Sunak, a practicing Hindu of Indian Punjabi descent, made this claim as he announced the creation of a new police task force to help crack down grooming gangs in the United Kingdom.
"The safety of women and girls is paramount," said Sunak. "For too long, political correctness has stopped us from weeding out vile criminals who prey on children and young women. We will stop at nothing to stamp out these dangerous gangs." (Related: Great Britain becomes Great REPLACEMENT as forced Islamization reaches point of no return.)
A government spokesperson added that Sunak's government will make sure that suspects of grooming, whatever their race, "cannot hide behind cultural sensitivities as a way to evade justice."
Sunak's statement comes just one day after British Home Secretary Suella Braverman, a practicing Buddhist of Tamil and Goan Indian descent, made a series of media interviews criticizing the culture of silence surrounding British-Pakistani-majority male gangs that are involved in child sexual abuse due to the fear of being called racist or politically incorrect.
Braverman warned that this culture of political correctness and the fear of being accused of racism or bigotry had resulted in systemic abuse of predominantly White children by British-Pakistani grooming gangs growing unchallenged. She insisted that "thousands of children" have had their "childhoods robbed and devastated" by adult men who are "still running wild."
"Vulnerable White girls living in troubled circumstances have been abused, drugged, raped and exploited," said Braverman.
"There have been several reports … about the predominance of certain ethnic groups – and I say, British Pakistani males – who hold cultural values totally at odds with British values, who see women in a demeaned and illegitimate way and who pursue an outdated and, frankly, heinous approach in terms of the way they behave," she added. "We've got to stamp that out with criminal law and proper safeguarding, and we're only going to do that if as a society we face up to the facts and truth of what's going on."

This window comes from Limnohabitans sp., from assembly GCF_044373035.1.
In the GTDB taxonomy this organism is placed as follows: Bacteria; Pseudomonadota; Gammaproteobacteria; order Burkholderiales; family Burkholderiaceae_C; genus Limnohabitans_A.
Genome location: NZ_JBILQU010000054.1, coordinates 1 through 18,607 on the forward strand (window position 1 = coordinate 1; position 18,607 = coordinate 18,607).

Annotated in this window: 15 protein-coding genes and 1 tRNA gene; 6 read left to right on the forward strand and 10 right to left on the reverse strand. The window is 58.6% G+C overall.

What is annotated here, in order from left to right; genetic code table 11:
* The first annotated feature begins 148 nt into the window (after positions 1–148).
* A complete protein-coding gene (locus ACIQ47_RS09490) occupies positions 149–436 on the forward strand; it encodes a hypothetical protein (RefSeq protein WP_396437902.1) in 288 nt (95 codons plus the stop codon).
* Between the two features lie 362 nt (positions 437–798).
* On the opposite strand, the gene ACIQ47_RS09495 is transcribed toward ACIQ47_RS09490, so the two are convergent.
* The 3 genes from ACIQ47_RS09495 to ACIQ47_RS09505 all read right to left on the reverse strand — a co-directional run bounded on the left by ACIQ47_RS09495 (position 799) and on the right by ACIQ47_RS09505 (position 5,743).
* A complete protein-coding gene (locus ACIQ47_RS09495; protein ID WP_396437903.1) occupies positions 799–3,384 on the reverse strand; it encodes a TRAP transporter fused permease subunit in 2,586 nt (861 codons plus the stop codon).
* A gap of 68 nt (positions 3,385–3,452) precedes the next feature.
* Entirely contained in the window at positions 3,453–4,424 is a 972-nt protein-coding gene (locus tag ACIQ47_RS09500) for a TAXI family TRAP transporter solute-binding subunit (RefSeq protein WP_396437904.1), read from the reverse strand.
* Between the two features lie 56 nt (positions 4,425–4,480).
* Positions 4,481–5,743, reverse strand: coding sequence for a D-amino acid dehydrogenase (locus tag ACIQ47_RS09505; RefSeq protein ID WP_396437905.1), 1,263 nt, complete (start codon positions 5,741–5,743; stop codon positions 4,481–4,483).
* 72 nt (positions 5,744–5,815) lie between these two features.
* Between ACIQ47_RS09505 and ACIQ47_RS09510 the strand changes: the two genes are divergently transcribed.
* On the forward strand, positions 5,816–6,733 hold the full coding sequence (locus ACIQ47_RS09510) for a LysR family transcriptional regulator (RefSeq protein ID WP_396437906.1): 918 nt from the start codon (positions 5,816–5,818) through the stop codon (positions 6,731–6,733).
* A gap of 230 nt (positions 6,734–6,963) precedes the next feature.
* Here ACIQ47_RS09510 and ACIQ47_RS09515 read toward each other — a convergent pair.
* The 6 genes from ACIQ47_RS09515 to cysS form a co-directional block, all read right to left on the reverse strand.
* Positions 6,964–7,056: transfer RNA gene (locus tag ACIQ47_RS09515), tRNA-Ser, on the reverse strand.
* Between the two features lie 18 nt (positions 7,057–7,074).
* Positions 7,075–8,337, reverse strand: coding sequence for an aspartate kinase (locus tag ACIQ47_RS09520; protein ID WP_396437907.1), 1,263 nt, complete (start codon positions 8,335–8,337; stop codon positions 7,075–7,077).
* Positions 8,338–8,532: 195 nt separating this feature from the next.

Sunak supported Braverman's point, saying it isn't right that cases of victims and whistleblowers coming forward were "often ignored" by social workers, local politicians and local police officers because of "cultural sensitivity and political correctness." He noted that it is not right to ignore certain cases due to the ethnicity of the alleged perpetrators.
"All forms of child sexual exploitation carried out by whoever are horrific and wrong. These crimes are horrific and that is why the actions we are announcing today are right and they have been welcomed by people, and I have been speaking to survivors today and others involved," said Sunak. "They will make a big difference in helping us root out the evil perpetrated by grooming gangs."
According to the new plan crafted by Sunak's government, a new task force made up of specialist officers supported by the National Crime Agency will be sent to help regional police forces with their investigation into cases of child sexual exploitation. These same local police forces, supported by the specialist officers, will also be ordered to improve the recording and analysis of ethnicity data.
The specialists who will be assigned to this new task force will be composed of officers who are experienced in investigations into grooming gangs. The officers will be working with data analysts to identify perpetrators who may have previously slipped through the net, possibly due to their ethnic backgrounds.
The government noted that better recording and analysis of ethnicity data will prevent abusers from evading justice due to "cultural sensitivities."
Sunak also vowed that the members and leaders of these grooming gangs will receive the toughest sentences possible with the introduction of proposed legislation to help crack down on child abuse.
Watch this clip from GB News as human rights activist Yasmine Mohammed discusses how people refuse to discuss the spread of grooming gangs in the U.K. due to fears of being called Islamophobic.